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August 15, 2013

Redmond planners use videos to help people understand new projects and the city's vision

  • The videos narrated by city officials offer snapshots of private and public development downtown.
    Journal Staff Reporter

    Rendering by GGLO Architects [enlarge]
    Project renderings, such as this one of the 85th Street Apartments, accompany the videos on the city’s website.

    Redmond Square Apartments has units built over an alley. Penny Lane Townhomes comes with in-floor radiant heating and Vision 5 has 96 mini-suite apartments with common kitchens and artist work spaces.

    Those are among the details you learn by watching videos narrated by Redmond city officials that offer snapshots of private and public building projects in the city's downtown.

    Jeri Rowe-Curtis, Redmond's chief communications officer, said the goal is to offer information about the city's vision for downtown and answer questions about projects built, under construction or planned there — to give them life by inviting viewers into the spaces.

    “To me, that was what was important, that was what was missing,” she said. “In this day and age with YouTube videos and things happening so quickly, we need to be more engaging.”

    Accompanying the videos on the website at http://tiny.cc/67or1w are a brochure and maps that provide more details about the projects and place them in relationship to each other.

    Rowe-Curtis said Redmond is fortunate because it has in-house video production, including a studio.

    She said the private projects detailed in the videos are “a smattering of what's going on” downtown and some were picked because they won design awards.

    The videos were produced by Patrick Hirsch, who was Redmond's senior videographer until recently, and by Chip Cornwell, a video specialist with the city.

    Rowe-Curtis said she would like the city to make more videos, including about the Overlake area. But just keeping up with changes in projects already showcased takes agility and planning, she said.

    “The challenge for us then is to keep videos fresh and current in terms of what's evolving and changing in those projects,” she said. “It's a model I would really like to be able to use with many of our other capital construction projects.”

    The videos avoid official-speak. They give the project's location, using common points of reference such as across from the old post office or from city hall. For private development, they note the number of stories and housing units, size of retail space, start and completion dates and unique features.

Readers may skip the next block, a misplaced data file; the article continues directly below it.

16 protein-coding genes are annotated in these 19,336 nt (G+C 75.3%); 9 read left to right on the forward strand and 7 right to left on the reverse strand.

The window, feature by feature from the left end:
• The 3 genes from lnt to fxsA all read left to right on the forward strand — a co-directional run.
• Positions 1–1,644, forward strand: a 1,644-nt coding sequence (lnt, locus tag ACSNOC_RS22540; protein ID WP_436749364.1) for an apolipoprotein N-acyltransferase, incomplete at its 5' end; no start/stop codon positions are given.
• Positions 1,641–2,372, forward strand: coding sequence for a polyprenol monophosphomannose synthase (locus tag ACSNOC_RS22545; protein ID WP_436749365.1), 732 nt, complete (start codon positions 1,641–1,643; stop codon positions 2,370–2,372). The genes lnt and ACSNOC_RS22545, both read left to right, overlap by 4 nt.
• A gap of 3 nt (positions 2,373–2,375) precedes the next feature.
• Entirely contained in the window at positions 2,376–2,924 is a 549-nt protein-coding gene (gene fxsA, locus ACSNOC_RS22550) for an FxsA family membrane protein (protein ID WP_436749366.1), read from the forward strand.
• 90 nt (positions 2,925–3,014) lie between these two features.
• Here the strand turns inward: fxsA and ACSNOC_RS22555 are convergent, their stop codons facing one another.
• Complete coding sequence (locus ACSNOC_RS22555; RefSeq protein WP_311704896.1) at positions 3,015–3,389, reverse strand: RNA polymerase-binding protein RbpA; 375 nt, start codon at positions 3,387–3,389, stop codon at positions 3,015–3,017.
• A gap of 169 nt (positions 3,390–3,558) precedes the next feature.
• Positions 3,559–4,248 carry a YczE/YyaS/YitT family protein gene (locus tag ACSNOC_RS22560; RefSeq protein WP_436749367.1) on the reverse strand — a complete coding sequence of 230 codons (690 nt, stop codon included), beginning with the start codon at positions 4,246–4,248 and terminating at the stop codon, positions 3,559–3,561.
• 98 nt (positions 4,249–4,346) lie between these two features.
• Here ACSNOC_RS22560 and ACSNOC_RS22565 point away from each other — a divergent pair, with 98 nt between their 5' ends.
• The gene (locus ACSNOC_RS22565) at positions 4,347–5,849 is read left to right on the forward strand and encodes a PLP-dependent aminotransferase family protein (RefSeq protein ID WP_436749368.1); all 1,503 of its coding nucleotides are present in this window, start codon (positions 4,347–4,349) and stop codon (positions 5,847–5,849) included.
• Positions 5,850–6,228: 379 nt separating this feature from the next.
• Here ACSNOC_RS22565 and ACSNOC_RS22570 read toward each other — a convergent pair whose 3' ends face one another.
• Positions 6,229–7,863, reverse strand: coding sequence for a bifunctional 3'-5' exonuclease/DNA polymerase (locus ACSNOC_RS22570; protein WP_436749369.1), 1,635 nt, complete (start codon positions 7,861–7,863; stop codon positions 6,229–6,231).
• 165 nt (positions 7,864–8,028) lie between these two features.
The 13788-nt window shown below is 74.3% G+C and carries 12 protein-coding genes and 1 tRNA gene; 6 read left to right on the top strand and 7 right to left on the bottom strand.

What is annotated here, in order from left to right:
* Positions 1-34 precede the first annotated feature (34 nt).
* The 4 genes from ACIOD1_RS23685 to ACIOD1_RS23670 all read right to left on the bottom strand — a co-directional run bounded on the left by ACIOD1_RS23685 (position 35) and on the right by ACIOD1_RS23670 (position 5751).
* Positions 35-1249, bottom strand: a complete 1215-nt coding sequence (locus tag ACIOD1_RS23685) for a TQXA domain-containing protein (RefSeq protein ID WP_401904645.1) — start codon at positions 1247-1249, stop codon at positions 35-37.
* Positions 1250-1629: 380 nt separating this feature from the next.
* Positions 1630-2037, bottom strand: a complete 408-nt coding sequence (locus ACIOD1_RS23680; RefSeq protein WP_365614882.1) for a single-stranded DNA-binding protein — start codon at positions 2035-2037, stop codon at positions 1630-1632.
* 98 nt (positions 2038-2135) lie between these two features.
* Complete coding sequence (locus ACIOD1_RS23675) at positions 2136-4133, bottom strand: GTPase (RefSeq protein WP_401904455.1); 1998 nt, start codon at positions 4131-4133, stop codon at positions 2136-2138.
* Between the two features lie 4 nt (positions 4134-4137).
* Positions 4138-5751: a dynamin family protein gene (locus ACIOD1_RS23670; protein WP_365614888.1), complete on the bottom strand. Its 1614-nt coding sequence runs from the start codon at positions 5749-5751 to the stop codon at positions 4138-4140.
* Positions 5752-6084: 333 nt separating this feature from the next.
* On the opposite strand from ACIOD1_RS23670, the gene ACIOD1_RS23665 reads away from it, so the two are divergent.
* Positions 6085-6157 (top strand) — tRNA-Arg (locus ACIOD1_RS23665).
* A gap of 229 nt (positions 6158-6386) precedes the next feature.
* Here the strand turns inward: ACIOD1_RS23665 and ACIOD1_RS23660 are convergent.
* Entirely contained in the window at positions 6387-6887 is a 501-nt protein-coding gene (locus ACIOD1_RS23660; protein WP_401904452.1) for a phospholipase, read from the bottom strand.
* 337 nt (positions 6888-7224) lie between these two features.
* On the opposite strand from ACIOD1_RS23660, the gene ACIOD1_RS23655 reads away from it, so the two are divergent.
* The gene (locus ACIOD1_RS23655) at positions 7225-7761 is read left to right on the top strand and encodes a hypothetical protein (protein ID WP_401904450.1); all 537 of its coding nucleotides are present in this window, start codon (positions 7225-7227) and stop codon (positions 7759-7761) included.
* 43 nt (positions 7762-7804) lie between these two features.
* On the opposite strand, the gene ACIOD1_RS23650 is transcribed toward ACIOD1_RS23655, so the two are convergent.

The videos also offer details of public projects, such as a two-acre park the city plans downtown.

    B Sanders, a senior park planner with the city, tells the viewer the park is part of the city's effort to focus growth and economic development downtown and that the “urban destination” may come with a great lawn and plaza with a covered stage.

    For the Redmond Central Connector, Carolyn Hope, Redmond park planning and cultural services manager, explains that the trail will provide new links between Old Town and Redmond Town Center, as well as connect with other trails.

    Getting in front of a camera isn't the easiest thing, but at least Redmond senior planner Gary Lee had some preparation. Lee, who is in a lot of the videos, said he has done a little acting and modeling on the side, but “it's still always nerve-racking.”

    The trick is “trying to get the whole spiel out” in as few takes as possible, he said.

    In the videos, Lee is listed as a contact person for the private developments. One consequence is that some people who want to live in Redmond call him to get a line on how to rent an apartment.

    “One day I ended up trying to find the phone (number) of a leasing agent,” he said.

    Rowe-Curtis began her job a year ago. She said her goal was to bring together the departments, including public works, planning and parks, to coordinate “messaging” about projects to help people better understand why the city is moving forward with them and why there might be disruptions due to construction. “I think a video helps to tell that story in an engaging way,” she said.


    Lynn Porter can be reached by email or by phone at (206) 622-8272.

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